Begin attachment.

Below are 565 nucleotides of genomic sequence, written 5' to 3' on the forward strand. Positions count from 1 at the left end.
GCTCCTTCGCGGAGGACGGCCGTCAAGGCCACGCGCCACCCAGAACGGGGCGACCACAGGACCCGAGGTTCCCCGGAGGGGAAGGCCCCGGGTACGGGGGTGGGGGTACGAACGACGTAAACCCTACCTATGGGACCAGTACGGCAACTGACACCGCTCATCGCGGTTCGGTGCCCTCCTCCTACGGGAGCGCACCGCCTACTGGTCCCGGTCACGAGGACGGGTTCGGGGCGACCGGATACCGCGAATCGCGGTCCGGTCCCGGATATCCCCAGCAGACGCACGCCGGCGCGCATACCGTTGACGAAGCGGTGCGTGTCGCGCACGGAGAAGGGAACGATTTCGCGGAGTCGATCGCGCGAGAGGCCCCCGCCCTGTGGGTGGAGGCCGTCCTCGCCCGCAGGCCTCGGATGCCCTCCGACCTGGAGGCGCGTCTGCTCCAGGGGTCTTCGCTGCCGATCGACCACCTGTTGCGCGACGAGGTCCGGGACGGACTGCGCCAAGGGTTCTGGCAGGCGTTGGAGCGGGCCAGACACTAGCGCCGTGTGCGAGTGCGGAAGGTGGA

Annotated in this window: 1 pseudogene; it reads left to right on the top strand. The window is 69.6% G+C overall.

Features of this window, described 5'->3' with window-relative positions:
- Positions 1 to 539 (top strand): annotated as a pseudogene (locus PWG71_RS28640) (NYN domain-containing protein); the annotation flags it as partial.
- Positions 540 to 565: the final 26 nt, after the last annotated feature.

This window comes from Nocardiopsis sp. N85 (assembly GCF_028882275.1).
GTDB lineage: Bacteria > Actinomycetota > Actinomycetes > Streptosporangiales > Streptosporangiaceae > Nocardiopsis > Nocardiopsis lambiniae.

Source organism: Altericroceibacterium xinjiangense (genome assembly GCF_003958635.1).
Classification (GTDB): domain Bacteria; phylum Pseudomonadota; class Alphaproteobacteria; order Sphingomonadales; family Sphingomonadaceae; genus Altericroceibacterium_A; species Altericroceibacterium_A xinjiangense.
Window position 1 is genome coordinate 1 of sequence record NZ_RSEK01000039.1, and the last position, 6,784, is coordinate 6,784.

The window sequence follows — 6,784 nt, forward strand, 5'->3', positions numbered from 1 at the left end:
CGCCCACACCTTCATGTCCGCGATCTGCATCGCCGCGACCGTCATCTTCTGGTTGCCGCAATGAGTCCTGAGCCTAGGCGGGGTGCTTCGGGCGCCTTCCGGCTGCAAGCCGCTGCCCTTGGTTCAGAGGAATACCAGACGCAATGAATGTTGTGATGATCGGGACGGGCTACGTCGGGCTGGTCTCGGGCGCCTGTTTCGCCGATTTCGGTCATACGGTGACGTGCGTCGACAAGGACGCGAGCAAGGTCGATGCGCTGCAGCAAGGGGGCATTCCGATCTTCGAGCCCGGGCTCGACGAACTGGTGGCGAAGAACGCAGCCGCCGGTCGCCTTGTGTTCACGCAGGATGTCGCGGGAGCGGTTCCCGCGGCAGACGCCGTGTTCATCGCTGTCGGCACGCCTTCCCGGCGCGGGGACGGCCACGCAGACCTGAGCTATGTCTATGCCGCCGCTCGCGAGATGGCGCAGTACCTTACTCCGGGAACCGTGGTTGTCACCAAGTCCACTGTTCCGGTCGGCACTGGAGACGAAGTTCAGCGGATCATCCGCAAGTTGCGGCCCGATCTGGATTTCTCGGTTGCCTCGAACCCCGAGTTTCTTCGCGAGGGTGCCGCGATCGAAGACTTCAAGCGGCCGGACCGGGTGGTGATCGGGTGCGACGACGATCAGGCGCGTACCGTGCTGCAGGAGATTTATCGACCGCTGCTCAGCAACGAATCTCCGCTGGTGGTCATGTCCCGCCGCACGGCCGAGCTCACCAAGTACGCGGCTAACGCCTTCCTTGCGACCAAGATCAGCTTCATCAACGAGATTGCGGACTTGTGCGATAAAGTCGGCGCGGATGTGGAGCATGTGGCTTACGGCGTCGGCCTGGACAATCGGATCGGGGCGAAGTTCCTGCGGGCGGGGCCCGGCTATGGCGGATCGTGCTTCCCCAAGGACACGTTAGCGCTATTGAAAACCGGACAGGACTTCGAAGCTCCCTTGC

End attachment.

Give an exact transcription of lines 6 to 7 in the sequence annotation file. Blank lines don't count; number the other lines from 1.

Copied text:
- Positions 540 to 565: the final 26 nt, after the last annotated feature.

This window comes from Nocardiopsis sp. N85 (assembly GCF_028882275.1).